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Justices grant new avenue for relief for killer claiming insanity

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A man condemned for the 1997 rape and murder of an 18-year-old Franklin College student is entitled to a new avenue of post-conviction relief on his argument that he is not mentally competent to be executed, the Indiana Supreme Court ruled Tuesday.

Michael Dean Overstreet’s death sentence remains in force for his conviction in the killing of Kelly Eckart after unsuccessful post-conviction relief pleadings in state and federal courts. Evidence of Overstreet’s competence, including a forensic psychiatrist’s evaluation, led justices to authorize further arguments in Johnson Superior Court that could modify his death sentence.

The psychiatrist, Dr. Rahn K. Bailey, opined that “Overstreet does not have, and does not have the ability to produce, a rational understanding of why the State of Indiana plans to execute him,” Justice Robert Rucker wrote in the order.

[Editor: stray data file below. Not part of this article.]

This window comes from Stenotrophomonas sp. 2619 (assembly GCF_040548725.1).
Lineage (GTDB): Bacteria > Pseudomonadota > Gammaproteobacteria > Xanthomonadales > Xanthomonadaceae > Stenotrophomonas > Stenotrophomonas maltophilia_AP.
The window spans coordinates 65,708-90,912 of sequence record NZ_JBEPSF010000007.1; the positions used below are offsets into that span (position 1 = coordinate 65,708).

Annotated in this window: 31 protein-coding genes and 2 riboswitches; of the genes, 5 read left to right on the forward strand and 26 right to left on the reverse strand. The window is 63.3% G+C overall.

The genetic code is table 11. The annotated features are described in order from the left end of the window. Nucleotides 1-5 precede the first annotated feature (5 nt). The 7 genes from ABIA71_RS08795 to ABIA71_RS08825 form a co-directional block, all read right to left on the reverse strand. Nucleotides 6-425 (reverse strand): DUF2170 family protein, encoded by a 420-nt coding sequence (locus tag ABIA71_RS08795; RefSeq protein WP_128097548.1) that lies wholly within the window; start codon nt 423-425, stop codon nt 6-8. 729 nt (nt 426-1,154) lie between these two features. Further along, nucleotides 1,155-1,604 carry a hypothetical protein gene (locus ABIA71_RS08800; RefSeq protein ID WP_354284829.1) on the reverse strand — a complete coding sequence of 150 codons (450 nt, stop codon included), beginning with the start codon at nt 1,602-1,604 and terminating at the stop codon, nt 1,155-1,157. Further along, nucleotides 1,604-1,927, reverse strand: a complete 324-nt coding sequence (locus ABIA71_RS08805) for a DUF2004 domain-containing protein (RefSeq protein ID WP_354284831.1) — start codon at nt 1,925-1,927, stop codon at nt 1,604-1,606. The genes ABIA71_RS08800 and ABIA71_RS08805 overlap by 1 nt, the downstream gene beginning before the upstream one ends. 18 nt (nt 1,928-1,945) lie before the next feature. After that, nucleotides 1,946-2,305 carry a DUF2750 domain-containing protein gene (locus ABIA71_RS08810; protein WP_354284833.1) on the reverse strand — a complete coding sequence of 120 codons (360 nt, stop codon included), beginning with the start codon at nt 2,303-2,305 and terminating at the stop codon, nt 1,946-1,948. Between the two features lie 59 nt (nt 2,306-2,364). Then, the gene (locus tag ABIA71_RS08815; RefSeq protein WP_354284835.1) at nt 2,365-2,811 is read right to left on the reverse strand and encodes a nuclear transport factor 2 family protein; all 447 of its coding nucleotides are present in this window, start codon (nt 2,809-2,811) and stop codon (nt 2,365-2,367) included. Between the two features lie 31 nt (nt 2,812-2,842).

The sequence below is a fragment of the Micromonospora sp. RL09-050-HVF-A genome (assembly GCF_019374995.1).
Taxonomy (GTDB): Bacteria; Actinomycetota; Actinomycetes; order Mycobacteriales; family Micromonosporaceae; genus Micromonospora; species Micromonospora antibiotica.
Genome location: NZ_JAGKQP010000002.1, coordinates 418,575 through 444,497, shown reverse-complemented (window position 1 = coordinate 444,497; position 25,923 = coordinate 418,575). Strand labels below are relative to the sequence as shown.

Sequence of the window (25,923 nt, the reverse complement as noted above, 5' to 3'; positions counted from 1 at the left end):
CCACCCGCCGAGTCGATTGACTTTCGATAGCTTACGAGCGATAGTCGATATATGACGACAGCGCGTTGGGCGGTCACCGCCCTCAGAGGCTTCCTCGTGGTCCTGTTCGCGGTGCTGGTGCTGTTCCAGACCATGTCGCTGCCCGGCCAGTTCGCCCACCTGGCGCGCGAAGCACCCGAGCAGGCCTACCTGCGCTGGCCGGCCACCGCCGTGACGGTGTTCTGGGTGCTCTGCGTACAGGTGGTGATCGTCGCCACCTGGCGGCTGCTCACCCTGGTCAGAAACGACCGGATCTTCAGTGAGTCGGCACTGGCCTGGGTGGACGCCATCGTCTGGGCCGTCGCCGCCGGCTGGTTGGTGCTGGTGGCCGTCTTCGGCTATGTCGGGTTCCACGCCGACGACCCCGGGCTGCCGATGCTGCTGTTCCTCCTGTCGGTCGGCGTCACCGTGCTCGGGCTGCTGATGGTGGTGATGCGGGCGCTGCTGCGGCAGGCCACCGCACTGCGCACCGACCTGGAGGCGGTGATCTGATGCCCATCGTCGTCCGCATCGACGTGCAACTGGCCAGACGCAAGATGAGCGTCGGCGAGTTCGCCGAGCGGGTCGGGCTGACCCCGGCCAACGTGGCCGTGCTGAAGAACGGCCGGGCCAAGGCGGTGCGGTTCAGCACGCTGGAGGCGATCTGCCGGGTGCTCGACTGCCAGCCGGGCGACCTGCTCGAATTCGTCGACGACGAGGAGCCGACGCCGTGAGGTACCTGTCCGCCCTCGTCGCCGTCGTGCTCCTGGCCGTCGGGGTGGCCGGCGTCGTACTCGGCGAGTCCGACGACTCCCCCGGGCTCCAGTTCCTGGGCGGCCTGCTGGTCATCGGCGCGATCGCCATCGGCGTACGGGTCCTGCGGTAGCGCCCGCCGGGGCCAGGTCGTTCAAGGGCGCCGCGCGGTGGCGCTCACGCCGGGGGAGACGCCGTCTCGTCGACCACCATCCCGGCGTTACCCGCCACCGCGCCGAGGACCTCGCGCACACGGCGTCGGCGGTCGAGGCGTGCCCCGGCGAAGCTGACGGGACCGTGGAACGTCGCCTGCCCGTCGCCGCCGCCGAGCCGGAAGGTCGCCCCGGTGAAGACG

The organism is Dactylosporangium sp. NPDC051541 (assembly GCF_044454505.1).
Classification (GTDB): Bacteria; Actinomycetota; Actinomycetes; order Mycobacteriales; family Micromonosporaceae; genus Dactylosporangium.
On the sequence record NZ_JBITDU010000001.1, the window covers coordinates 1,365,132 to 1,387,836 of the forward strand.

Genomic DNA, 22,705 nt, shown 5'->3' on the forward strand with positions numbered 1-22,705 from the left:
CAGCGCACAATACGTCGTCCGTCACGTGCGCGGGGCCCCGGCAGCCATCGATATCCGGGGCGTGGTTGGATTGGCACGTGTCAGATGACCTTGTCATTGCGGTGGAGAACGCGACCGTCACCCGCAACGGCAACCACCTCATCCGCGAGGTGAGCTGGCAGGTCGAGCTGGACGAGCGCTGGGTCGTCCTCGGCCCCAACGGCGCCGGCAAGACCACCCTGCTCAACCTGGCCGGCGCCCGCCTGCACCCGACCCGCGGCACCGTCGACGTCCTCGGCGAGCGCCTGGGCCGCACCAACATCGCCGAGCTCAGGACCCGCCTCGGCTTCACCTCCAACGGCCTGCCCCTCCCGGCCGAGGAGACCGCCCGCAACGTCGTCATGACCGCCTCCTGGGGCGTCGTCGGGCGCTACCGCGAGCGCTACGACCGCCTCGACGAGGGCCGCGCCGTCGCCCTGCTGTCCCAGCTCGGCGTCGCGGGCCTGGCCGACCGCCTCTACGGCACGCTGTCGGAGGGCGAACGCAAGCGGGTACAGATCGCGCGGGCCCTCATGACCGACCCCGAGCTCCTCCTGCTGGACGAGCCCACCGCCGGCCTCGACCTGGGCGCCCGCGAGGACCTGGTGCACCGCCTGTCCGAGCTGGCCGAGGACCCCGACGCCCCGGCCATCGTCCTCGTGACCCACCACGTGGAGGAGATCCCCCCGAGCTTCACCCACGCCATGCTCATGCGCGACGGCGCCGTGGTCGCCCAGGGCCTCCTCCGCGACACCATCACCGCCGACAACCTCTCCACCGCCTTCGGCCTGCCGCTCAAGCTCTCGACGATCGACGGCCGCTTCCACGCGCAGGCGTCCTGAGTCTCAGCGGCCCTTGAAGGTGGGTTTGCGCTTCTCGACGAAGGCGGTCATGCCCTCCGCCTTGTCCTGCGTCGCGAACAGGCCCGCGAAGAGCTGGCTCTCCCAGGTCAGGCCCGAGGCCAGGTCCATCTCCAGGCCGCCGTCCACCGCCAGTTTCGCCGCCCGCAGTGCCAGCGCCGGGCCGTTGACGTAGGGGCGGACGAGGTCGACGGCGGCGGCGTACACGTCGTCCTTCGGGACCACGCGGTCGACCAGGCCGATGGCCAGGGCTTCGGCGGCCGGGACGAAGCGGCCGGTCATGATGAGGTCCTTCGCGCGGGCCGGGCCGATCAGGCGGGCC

The unanimous order denied oral argument before the justices but authorized filing by Sept. 13 of a successive petition for post-conviction relief “for the purpose of presenting the claim that Overstreet is not currently competent to be executed.” A final judgment on the post-conviction petition must be entered by March 3, 2014, justices ordered.

The court relied on its earlier PCR proceeding, Overstreet v. State, 877 N.E.2d 144, 172 (Ind. 2007), as well as the U.S. Supreme Court ruling in Panetti v. Quarterman, 551 U.S. 930, 127 S.Ct. 2842, 168 L.Ed.2d 662 (2007) for guidance in setting a new round of sentencing review.

Eckart’s parents, Dale and Connie Sutton, told IL in 2011 that they believe the death sentence was appropriate for Overstreet. He remains one of 13 inmates on death row at the Indiana State Prison in Michigan City, according to the Department of Correction.



 
 

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